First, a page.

Influence of Noise on Response Localizations in Mechanical Oscillator Arrays


The dynamics of mechanical systems such as turbomachinery and vibration energy harvesting systems (VEH) consisting of one or multiple cantilever structures is often modeled by arrays of periodically driven coupled nonlinear oscillators. It is known that such systems may have multiple stable vibration steady states. Some of these steady states are localized vibrations that are characterized by high amplitude vibrations of a subset of the system, with the rest of the system being in a state of either low amplitude vibrations or no vibrations. On one hand, these localized vibrations can be detrimental to mechanical integrity of turbomachinery, while on the other hand, the vibrations can be potentially desirable for increasing energy yield in VEHs. Transitions into or out of localized vibrations may occur under the influence of random factors.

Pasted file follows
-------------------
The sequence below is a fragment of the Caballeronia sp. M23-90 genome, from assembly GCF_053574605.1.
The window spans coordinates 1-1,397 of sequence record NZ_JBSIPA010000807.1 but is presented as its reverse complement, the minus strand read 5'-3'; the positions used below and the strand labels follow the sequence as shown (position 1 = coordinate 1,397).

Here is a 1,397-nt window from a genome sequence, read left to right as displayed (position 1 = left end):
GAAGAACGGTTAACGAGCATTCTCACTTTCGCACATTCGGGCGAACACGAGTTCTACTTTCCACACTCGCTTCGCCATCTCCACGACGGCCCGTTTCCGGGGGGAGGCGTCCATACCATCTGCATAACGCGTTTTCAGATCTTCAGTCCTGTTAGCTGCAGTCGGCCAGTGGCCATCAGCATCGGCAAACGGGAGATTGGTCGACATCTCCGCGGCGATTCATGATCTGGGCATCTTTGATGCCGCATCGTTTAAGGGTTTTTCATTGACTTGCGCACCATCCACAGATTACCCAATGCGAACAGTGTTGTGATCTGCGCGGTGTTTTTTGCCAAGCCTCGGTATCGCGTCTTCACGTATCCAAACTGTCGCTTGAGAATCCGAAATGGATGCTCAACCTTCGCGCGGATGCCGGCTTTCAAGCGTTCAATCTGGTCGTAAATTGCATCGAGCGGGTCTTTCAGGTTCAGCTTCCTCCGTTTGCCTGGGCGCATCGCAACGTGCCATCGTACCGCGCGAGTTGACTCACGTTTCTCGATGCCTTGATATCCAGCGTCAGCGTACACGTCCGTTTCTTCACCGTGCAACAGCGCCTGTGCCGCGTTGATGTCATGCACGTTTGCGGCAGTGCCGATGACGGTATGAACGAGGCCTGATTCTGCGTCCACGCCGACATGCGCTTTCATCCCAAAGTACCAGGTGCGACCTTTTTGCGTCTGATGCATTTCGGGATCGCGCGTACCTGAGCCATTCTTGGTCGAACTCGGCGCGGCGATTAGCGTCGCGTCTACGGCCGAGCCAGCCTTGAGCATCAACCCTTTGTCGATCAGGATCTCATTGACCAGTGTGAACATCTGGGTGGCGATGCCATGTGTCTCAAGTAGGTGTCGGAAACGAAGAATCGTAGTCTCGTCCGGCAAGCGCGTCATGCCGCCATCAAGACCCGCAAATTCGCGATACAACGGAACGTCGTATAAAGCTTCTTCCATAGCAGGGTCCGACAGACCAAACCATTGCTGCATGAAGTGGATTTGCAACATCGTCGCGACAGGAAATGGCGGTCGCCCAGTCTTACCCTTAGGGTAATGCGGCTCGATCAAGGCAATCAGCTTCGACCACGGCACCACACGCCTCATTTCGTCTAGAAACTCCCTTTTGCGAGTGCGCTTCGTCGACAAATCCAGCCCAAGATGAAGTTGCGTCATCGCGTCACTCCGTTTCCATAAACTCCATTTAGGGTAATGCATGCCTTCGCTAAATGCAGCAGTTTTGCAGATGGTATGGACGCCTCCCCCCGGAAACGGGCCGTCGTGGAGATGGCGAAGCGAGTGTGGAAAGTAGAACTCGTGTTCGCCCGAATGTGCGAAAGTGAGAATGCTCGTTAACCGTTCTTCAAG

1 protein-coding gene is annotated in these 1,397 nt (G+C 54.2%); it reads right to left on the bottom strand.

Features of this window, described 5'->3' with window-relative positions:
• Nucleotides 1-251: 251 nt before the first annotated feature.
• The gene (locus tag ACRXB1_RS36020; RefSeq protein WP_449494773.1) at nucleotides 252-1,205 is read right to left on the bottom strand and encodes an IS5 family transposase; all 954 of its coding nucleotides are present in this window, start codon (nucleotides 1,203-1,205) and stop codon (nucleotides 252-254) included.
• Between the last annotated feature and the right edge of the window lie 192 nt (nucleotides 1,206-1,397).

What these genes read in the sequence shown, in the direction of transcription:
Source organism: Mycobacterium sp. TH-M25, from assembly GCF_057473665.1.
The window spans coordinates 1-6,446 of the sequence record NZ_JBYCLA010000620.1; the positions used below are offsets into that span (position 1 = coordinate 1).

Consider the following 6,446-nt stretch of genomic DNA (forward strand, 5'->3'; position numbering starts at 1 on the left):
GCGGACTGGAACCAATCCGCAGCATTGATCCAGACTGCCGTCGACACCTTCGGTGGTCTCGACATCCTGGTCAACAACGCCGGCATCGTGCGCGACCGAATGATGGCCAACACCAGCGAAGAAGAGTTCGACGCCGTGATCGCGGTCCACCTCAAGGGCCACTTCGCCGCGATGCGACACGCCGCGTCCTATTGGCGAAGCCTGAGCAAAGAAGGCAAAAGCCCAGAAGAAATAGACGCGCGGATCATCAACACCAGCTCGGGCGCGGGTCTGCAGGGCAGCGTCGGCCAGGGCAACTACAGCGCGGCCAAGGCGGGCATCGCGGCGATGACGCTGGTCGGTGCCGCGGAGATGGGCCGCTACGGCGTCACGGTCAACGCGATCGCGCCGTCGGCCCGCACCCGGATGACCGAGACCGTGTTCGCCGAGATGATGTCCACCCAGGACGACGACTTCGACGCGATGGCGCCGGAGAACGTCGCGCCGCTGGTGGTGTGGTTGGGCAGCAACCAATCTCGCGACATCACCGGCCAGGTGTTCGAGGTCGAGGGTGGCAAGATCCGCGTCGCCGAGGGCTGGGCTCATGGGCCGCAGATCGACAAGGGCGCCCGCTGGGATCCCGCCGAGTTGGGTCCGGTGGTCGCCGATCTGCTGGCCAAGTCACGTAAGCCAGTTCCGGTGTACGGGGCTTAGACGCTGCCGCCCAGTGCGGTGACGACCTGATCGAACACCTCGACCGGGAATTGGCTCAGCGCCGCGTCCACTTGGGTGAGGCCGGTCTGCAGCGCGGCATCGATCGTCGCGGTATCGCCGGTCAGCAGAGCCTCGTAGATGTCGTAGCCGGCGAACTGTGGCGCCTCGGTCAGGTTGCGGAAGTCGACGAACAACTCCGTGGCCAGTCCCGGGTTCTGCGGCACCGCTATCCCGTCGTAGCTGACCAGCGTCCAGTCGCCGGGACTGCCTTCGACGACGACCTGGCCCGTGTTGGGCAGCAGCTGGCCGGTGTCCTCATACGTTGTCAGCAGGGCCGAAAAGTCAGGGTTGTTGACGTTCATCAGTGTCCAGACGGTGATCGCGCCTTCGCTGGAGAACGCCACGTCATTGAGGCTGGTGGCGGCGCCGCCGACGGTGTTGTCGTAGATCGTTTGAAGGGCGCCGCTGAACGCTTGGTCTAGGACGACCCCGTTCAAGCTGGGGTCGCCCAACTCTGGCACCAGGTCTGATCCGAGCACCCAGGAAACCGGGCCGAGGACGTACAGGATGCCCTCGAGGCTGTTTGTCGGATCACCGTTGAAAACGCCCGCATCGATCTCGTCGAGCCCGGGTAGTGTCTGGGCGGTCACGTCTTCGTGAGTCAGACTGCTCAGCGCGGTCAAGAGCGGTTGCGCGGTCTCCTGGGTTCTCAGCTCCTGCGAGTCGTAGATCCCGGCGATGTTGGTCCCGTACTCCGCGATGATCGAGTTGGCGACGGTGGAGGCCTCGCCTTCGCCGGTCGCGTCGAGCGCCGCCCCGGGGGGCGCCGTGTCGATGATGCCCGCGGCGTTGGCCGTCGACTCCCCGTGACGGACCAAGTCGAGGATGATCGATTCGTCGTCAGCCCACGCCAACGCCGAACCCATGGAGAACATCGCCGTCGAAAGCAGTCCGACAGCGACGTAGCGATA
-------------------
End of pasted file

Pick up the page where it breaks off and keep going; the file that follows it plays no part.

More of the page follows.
A combination of experimental and numerical studies has been performed in this dissertation to study the associated transition times and probability of transitions in these mechanical systems. The developments reported here include the following: (i) a numerical methodology based on the Path Integral Method to quantify the probability of transitions due to noise, (ii) a numerical methodology based on the Action Plot Method to quantify the quasipotential and most probable transition paths in nonlinear systems with periodic external excitations, and (iii) experimental evidence and stochastic simulations of the influence of noise on response localizations of rotating macro-scale cantilever structures. The methodology and results discussed in this dissertation provide insights relevant to the stochastic nonlinear dynamics community, and more broadly, designers of mechanical systems to avoid potentially undesirable stochastic nonlinear behavior.